MINNEAPOLIS -- On his 114th and final pitch of a blazing-hot Wednesday afternoon, Lance Lynn spun hard to his left, genuflected in the general direction of the outfield wall and ran his right hand through his beard in obvious frustration.
Missing just off the plate with a full-count fastball to Alex Gordon left Lynn with his 55th walk of the year, a total exceeded among American League pitchers only by wild young right-hander Lucas Giolito of the Chicago White Sox.
Ryan Pressly’s tightrope act in relief enabled Lynn to escape with the 8-5 victory over the miserable Kansas City Royals, but there was only a smattering of polite applause for Lynn as he left the Target Field mound for quite possibly the last time this season.
Barring a stunning surge back into contention, the Twins are likely to deal Lynn to any contender willing to roll the dice on a track record in St. Louis that was far more impressive than what he has done here as a hired gun.
“In this game I’ve learned that you go where you’re told because they pay you,” Lynn said. “That’s just the way it works, unless you’ve got a no-trade clause. Then you can tell ‘em: ‘No. No thanks. I’m good.’ Everyone else can just wear it and do what they’re told.”
Three more walks, a hit batter and two home runs - the latter matching his previous season total at home - sent Lynn on his way with a 5.22 earned-run average. He can still run it up there at 95 mph but too often he seems to miss his catcher’s target by feet rather than inches.
With approximately $5.23 million left on the one-year, $12 million deal he signed in mid-March after a long, strange winter of free agency, Lynn won’t break the bank of any interested trade partner. He also is on track to fall short of a pair of $1 million contractual bonuses he was due to receive upon reaching 170 and 180 innings, respectively.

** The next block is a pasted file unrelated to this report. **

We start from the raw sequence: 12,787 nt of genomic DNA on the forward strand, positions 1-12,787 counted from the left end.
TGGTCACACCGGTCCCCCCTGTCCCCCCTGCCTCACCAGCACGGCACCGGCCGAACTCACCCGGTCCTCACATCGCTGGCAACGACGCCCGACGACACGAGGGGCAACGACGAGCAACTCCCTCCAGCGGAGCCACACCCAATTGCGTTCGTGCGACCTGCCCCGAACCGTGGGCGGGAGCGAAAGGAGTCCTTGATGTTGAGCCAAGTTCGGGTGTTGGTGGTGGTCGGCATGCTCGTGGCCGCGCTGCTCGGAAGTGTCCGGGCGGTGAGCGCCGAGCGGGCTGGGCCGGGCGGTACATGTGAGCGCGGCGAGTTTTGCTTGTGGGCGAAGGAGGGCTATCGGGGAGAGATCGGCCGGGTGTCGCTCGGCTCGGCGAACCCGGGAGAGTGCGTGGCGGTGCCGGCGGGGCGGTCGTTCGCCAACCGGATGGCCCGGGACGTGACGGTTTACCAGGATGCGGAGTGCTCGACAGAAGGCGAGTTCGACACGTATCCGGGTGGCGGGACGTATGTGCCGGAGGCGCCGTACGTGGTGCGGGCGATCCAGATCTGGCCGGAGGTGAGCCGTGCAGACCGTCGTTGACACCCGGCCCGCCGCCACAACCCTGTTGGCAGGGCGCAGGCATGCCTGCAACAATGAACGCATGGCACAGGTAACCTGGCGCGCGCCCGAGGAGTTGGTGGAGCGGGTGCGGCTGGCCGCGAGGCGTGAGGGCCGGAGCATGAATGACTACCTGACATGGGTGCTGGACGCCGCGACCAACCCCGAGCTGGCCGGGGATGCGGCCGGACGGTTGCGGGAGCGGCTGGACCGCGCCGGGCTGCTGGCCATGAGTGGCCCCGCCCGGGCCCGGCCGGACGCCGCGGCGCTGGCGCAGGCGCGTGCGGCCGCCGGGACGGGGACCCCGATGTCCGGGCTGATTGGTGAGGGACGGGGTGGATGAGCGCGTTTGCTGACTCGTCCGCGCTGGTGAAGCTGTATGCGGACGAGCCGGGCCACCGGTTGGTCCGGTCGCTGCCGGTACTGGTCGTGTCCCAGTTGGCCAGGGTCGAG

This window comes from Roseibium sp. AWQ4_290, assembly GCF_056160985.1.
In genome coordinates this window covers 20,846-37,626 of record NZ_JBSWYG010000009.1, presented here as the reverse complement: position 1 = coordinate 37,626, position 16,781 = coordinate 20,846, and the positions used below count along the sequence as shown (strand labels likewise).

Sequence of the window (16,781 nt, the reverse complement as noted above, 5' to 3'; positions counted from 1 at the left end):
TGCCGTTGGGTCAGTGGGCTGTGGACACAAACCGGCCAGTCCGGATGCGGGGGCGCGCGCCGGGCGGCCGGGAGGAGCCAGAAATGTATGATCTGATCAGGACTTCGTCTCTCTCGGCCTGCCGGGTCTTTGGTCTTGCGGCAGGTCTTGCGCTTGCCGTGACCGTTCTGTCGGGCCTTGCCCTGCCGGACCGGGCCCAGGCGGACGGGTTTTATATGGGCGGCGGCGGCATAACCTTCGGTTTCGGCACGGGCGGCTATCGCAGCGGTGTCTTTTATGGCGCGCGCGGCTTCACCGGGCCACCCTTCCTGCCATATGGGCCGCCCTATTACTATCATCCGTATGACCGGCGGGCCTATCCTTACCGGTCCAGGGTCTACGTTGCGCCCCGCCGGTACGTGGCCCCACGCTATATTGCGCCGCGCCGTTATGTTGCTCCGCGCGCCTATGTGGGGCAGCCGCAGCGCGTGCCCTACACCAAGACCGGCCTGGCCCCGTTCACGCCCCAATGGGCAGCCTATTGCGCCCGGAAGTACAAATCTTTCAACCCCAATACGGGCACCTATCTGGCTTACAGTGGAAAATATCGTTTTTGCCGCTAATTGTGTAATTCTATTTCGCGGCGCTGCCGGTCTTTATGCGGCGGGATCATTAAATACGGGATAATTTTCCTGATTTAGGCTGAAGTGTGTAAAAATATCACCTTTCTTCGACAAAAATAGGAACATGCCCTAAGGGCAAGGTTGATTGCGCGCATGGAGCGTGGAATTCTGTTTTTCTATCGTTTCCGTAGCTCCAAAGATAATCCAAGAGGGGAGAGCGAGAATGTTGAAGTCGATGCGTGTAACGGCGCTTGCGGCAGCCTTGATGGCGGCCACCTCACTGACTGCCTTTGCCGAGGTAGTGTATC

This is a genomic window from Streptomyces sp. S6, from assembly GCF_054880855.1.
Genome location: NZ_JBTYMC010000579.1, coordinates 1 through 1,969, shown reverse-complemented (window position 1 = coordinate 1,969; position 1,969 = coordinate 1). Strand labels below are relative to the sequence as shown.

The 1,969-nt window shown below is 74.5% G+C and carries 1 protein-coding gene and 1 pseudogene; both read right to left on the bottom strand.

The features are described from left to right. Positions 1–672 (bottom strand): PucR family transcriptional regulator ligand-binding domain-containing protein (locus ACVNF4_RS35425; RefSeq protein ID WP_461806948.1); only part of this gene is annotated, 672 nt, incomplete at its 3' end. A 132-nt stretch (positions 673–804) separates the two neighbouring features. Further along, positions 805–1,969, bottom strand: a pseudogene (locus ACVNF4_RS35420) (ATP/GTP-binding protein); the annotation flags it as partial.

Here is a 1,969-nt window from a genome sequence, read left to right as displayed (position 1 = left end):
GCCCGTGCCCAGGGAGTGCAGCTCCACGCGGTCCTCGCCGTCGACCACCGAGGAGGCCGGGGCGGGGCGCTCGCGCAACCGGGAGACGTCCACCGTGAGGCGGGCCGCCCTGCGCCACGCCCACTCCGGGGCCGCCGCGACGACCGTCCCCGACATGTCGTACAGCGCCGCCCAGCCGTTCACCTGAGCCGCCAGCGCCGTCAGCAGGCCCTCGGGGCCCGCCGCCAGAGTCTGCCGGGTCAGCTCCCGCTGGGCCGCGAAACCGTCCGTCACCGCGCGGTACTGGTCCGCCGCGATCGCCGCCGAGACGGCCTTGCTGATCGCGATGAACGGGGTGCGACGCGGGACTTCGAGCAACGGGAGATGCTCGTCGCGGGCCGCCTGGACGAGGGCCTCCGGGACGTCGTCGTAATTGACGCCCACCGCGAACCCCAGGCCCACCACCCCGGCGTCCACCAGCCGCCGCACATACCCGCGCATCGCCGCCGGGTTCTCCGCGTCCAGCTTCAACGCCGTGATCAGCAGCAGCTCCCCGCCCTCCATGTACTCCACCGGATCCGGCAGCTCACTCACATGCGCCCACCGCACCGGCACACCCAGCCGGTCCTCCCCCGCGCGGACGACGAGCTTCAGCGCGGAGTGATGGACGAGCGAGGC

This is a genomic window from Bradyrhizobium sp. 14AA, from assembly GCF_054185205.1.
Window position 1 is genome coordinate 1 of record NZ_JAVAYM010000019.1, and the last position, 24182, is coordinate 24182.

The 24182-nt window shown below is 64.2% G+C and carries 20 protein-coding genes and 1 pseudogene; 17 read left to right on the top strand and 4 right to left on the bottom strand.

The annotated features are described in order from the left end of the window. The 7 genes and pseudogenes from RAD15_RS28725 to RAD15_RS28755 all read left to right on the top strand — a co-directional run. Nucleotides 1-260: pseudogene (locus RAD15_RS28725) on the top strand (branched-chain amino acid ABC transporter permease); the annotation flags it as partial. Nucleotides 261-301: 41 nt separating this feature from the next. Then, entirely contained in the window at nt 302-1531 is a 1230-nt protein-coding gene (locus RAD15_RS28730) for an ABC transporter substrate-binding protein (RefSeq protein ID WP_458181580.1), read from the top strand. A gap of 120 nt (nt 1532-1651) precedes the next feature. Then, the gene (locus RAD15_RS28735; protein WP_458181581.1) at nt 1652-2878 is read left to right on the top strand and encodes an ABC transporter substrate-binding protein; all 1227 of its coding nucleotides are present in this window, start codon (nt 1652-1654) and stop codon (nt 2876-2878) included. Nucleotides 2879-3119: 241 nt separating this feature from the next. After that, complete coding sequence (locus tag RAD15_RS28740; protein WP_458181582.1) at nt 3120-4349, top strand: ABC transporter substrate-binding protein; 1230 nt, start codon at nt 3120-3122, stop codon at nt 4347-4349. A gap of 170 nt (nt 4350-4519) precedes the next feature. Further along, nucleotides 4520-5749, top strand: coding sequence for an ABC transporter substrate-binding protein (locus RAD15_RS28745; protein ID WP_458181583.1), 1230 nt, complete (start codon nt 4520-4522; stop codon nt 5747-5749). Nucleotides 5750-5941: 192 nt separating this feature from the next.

Chased after five-plus innings once again, Lynn is averaging 5.07 innings per start and finds himself on pace for just 164 1/3 innings. That would be his lowest total for a full season since breaking in with the Cardinals in 2011, and the main culprit has been inefficiency leading to high pitch counts.
It took him 68 pitches to work through the first three innings in this one. By then he had put the Twins in a 4-2 hole, courtesy of Salvador Perez’s three-run homer in the first (398 feet) and Mike Moustakas’ solo blast (403 feet) on a full-count fastball in the third.
The Twins, now 6-1 on this homestand against AL bottom feeders with the improving Tampa Bay Rays coming in next, managed to rally against a Royals team that has gone 5-29 since the early days of June. Journeyman catcher Bobby Wilson drove in a pair of runs on his three-hit day, and Brian Dozier (15th) and Logan Morrison (11th) added homers in the sixth.
Even with their first-half struggles, Dozier and Morrison could be on the move in the coming days and weeks as the Twins look to retool for 2019 and beyond. Finding a market for Lynn, however, could be more problematic in light of his erratic performances.
He is 5-2 with a 3.27 ERA in 41 1/3 innings against the Royals, Baltimore Orioles, Detroit Tigers and Chicago White Sox, teams that entered the day a combined 124 games under .500. In his remaining 50 innings against everybody else, he is 2-5 with a 6.84 ERA.
To be fair, that also includes a combined 16 innings of one earned run against the AL’s three division leaders, but he managed to record an out after the fifth in just one of those starts (June 2 against Cleveland). As one scout from a contending team said Wednesday when asked about Lynn: “Back-end starters aren’t what we’re lacking.”
Keeping Lynn through the year doesn’t make sense for the Twins either as they aren’t able to make him a qualifying offer that could lead to a compensatory draft pick next June. Under the rules of the current Collective Bargaining Agreement, Lynn is exempt from qualifying offers for the remainder of his career after turning down $17.4 million from the Cardinals in November.
The Twins, meanwhile, forfeited their third-round pick after signing Lynn a month into spring training. It was worth a shot, especially with the AL Central shaping up as baseball’s weakest division by far.